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The Oldest Jazz Event in the World: Hot Times in Australia

By Published: January 16, 2009
As Bruce Johnson points out in The Oxford Companion to Australian Jazz (Oxford University Press, 1987), jazz and the arts in general in post-war Australia attracted various radical groups, and as Don Anderson notes, the universities were prime breeding grounds for the radical movements of the day. Then as now, political groups sought to align themselves with what was hip, though most jazz musicians in Australia then were not strongly motivated politically, as this anecdote from Don suggests:

"We played at a camp that the young people's group for the Communist party set up— it lasted four days. This was back in 1947 or '48. We only had enough money for four musicians so we figured we didn't need a trombonist and we couldn't afford a drummer so I became a washboard player for that gig. We had John Shaw on piano, John Sangster on cornet, Jack Connolly played clarinet, and I played washboard. Among the tunes we played was 'Red River Valley,' and they thought it was terrific. Later we found out that it was the music of a Russian folk song—so we were probably playing the Communist Party national anthem or something [laughs]."

Don retrieves the program for the first convention from a box appropriately marked "1." The program was printed by Angry Penguins which, as Sid Bridle points out, was a leading radical literary journal back then. It shows that the convention of '46 attracted just four bands and ran from the 27th to the 30th of December.

The dates for the convention have remained largely the same ever since, occupying the space between Christmas and New Year. Although it has grown in size and stature —the 50th convention boasted a thousand musicians —the ethos and guiding spirit of the convention remains largely the same all these years later; Don Anderson explains: "We don't use the word 'festival'; we use the word 'convention because that was the original idea. It attracted serious record collectors and fans, but it was basically for the musicians. It's non-profit. It's got no organization, it's not a company, it's not a co-operative, it's not a legal entity; there are trustees and there's a trust fund, but it's more like a jazz movement."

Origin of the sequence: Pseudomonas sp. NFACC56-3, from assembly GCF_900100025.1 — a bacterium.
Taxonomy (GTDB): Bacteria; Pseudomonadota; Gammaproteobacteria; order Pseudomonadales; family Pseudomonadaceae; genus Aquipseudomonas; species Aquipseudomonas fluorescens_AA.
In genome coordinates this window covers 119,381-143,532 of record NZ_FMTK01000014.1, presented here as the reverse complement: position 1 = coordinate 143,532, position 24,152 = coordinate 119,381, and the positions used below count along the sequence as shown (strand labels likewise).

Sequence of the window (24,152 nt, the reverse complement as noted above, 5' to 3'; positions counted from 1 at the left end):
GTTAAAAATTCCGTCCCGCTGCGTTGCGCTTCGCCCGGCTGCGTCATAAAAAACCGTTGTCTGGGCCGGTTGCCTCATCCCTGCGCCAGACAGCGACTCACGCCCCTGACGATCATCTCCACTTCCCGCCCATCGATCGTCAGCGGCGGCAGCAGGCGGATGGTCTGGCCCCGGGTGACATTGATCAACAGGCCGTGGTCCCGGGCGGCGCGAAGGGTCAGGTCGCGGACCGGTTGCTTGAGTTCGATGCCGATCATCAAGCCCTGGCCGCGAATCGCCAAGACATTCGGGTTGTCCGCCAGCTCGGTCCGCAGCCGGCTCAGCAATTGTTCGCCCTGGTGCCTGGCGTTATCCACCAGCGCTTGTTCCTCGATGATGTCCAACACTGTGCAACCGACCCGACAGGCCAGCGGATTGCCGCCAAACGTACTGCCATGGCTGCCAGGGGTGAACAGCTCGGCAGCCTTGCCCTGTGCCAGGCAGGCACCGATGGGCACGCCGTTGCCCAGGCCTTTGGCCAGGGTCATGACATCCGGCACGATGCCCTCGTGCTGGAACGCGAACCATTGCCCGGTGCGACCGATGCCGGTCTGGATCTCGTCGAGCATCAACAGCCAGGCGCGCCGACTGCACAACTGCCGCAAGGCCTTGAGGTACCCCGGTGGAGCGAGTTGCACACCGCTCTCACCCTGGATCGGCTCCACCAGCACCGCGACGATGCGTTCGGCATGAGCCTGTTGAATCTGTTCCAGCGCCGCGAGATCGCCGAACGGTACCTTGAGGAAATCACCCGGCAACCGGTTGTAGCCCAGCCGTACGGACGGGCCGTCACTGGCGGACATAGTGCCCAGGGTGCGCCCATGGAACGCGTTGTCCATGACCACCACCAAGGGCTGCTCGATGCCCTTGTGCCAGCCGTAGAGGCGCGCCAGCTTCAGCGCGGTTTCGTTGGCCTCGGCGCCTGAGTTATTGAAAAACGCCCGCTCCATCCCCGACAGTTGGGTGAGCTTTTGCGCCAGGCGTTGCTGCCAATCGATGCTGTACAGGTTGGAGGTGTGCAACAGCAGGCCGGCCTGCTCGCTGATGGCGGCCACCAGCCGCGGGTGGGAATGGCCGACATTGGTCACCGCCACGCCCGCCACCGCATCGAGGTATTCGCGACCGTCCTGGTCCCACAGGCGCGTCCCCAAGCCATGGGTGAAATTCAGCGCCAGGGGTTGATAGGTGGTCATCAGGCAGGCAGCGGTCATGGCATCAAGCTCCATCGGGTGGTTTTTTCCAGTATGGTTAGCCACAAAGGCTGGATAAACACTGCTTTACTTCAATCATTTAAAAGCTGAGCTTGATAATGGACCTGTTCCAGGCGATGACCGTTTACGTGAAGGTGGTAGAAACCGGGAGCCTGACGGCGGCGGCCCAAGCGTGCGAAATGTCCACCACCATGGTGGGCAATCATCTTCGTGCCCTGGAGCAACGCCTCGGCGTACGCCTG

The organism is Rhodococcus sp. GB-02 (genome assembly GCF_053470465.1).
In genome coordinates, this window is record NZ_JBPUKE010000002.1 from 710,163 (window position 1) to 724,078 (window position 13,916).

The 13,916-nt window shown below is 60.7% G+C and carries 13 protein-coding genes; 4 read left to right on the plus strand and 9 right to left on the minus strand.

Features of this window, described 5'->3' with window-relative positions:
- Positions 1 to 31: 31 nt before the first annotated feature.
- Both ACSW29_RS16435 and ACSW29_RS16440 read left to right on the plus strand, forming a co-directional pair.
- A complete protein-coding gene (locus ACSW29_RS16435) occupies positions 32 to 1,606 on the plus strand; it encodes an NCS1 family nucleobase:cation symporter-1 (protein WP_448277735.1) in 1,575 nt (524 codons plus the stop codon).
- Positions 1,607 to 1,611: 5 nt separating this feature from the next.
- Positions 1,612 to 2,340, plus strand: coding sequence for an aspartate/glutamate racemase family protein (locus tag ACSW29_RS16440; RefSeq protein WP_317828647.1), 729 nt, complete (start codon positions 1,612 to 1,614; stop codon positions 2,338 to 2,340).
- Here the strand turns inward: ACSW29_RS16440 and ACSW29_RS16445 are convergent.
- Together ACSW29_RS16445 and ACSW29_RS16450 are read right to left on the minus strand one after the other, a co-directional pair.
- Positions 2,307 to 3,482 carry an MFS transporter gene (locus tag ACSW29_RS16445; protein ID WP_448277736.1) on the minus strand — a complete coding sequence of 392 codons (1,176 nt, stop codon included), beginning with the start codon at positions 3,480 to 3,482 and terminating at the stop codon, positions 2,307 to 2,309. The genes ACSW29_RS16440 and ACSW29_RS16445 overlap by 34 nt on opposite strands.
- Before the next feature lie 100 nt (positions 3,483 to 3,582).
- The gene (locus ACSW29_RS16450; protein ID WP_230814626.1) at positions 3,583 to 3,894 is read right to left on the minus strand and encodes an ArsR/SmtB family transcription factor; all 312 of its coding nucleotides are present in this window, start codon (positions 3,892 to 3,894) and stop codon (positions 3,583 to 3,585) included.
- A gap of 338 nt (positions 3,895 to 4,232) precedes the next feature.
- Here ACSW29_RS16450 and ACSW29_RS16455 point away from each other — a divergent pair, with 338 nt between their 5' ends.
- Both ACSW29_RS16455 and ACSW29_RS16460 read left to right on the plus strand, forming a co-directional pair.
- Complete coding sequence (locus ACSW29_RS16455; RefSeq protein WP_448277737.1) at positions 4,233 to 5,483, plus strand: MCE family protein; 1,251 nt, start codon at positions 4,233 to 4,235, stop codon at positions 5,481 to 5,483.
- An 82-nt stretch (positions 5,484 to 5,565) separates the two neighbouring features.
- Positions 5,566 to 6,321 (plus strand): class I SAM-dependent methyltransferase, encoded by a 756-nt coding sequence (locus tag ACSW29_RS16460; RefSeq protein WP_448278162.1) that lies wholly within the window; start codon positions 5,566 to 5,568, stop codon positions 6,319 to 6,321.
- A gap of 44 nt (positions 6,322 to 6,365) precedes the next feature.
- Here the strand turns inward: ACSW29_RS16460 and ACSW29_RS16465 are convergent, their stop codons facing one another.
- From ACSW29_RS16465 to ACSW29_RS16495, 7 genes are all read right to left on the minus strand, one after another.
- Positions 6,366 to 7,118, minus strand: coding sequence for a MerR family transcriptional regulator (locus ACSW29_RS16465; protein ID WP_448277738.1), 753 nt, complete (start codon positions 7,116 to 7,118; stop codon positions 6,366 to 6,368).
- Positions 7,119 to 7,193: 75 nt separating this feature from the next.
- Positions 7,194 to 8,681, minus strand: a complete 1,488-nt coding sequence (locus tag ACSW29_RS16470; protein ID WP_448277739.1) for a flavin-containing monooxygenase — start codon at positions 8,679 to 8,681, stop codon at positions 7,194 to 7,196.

Not only do the musicians not receive any fee for attending the convention, they must actually pay a nominal registration fee. Non-musicians who attend the festival are referred to as "delegates," and many of them have been going to convention upon convention year after year—in many cases, decade after decade.

The Australian Jazz Convention is a special event in a number of ways, not the least of which is its movement to a different host town every year, although it took a little while to gather enough momentum to be held outside Melbourne. As Don Anderson explains: "After the first one it was supposed to go to Adelaide but they couldn't get prepared for it so it stayed in Melbourne for the first four years. By the time the fifth one came along Sydney was up and running as there were a lot of jazz enthusiasts there."

Melbourne hosted the convention nine times in the first twenty editions, reflecting Melbourne's predominance in the national jazz panorama. In addition there were doubtless geographical considerations: Australia is so damned big that it can still take the better of two days for some delegates to travel across the country in order to attend. Since those early days, the convention has travelled to every one of the territories, bringing the sounds of jazz to all the main capitals, including the Tasmanian capital of Hobart. Towns like Cootamundra, Ballarat, Queanbeyan, Toowoomba, Launceston and Geelong have also become part of convention folklore. The organizing committee in collaboration with local jazz clubs has until recently been responsible for organizing the convention on a non-profit basis.

However, as The Oxford Companion to Australian Jazz noted back in 1987: "There is, indeed, some danger of the AJC falling into the control of local chambers of commerce and being promoted primarily as a profit-making enterprise." This has in fact come to pass, and the convention of 2007 in Goulburn and the 63rd in Lismore have both been run by the local council. Don Anderson recognizes the changes: "It has become more commercial over the years—it's much more of a business than ever it was. The committee this time is different to the 2005 convention (which was also held in Lismore); this time the council is running it because they can see the tourist dollar. They can get tourists into town between Christmas and New Year."

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